An interesting story related to the Revolution is that Henry Cassel, whose land was used as an encampment by the Colonists, submitted to the Continental Congress an estimate of damages done to his property by Washington's Army. The damages were to 696 fence rails used for firewood. The cost to replace those rails was 8.14 pounds. There is no record as to whether or not the newly formed Government compensated Mr. Cassel for the amount requested.
According to the United States Census Bureau, the township has a total area of 9.7 square miles (25.1 km²), all of it land.
There were 6,872 households out of which 34.0% had children under the age of 18 living with them, 60.3% were married couples living together, 7.3% had a female householder with no husband present, and 30.0% were non-families. 25.7% of all households were made up of individuals and 11.9% had someone living alone who was 65 years of age or older. The average household size was 2.55 and the average family size was 3.11.
In the township the population was spread out with 25.2% under the age of 18, 6.0% from 18 to 24, 30.5% from 25 to 44, 24.6% from 45 to 64, and 13.6% who were 65 years of age or older. The median age was 38 years. For every 100 females there were 90.6 males. For every 100 females age 18 and over, there were 86.5 males.
The median income for a household in the township was $66,736, and the median income for a family was $80,167. Males had a median income of $56,870 versus $36,879 for females. The per capita income for the township was $30,559. About 1.4% of families and 2.9% of the population were below the poverty line, including 2.1% of those under age 18 and 7.8% of those age 65 or over.
A committee of five residents, two supervisors, and the Township Manager was formed in late February, charged with developing a Five-Year Strategic Plan and the goal of completing it in time for the 2008 budget process. The committee expanded to six residents in mid-May.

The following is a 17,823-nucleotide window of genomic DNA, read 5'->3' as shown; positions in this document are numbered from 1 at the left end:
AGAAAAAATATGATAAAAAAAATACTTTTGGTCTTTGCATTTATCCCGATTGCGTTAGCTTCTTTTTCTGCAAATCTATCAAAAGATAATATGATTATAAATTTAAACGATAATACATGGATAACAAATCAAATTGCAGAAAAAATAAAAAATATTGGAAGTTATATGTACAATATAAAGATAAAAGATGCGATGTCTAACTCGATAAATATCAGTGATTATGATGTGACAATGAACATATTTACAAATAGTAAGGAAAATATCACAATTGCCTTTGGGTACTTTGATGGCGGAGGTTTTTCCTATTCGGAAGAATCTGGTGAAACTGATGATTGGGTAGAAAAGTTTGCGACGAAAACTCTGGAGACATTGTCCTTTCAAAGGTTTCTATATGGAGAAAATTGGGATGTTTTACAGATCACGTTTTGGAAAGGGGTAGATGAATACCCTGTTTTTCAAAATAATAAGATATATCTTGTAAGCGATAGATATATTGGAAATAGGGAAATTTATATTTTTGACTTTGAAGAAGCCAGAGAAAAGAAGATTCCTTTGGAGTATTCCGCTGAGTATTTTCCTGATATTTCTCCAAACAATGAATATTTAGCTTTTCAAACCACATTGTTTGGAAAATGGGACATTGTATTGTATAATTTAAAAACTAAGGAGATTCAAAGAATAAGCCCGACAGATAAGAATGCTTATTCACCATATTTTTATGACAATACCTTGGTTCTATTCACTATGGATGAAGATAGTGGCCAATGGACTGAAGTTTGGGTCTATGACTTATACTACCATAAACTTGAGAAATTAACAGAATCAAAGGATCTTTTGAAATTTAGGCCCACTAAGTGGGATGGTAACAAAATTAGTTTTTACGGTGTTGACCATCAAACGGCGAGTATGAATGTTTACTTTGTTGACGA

The committee began weekly meetings in March 2007, starting with the task of developing a Community Vision and Mission Statement. They then received planning inputs from all Department Heads and the Township Manager. At the end of the input process, the committee developed Priorities, which were then voted on by each member of the committee for prioritization.
The name Towamencin is of Native American origin, and means "Poplar Tree". An alternate etymology is a legend associated started in the 1720s when Heinrich Fry purchased some land near what is now known as the Towamencin Creek. On this tract of land was a Native village whose chief spoke broken English. He observed one day two men clearing trees near the creek and said "Towha-men-seen", meaning "Two men seen." As the legend goes, the chief's pronunciation stuck, and is how Towamencin got its name.
The current membership of the Board of Supervisors (as of the election of November 2007) consists of:
The Board of Supervisors meet on the second Wednesday (Work Session) and fourth Wednesday (Monthly Meeting) of each month. All meetings are conducted in the township building, at 1090 Troxel Road.
|Sources: U.S. Census Bureau, 2000 Census||Towamencin||PA||US|
|Population 25 and older||12,085|
|High school graduates (includes equivalency)||2,657||22.0||38.1||28.6|
|Some college, or associate's degree||3,246||26.9||21.4||27.4|
|Master's, professional or doctorate degree||1,957||16.2||8.4||8.9|
|Population 3 years and over enrolled in school||4,527|
|Preschool and kindergarten||638||14.1||11.6||11.9|
Recreation activities are planned and operated by the Parks and Recreation Department. Youth Sports Leagues are run by TYA.
Towamencin along with Lower Salford Township share the home to Mainland Golf Course located in the North Western section of the township spanning the boarder of both.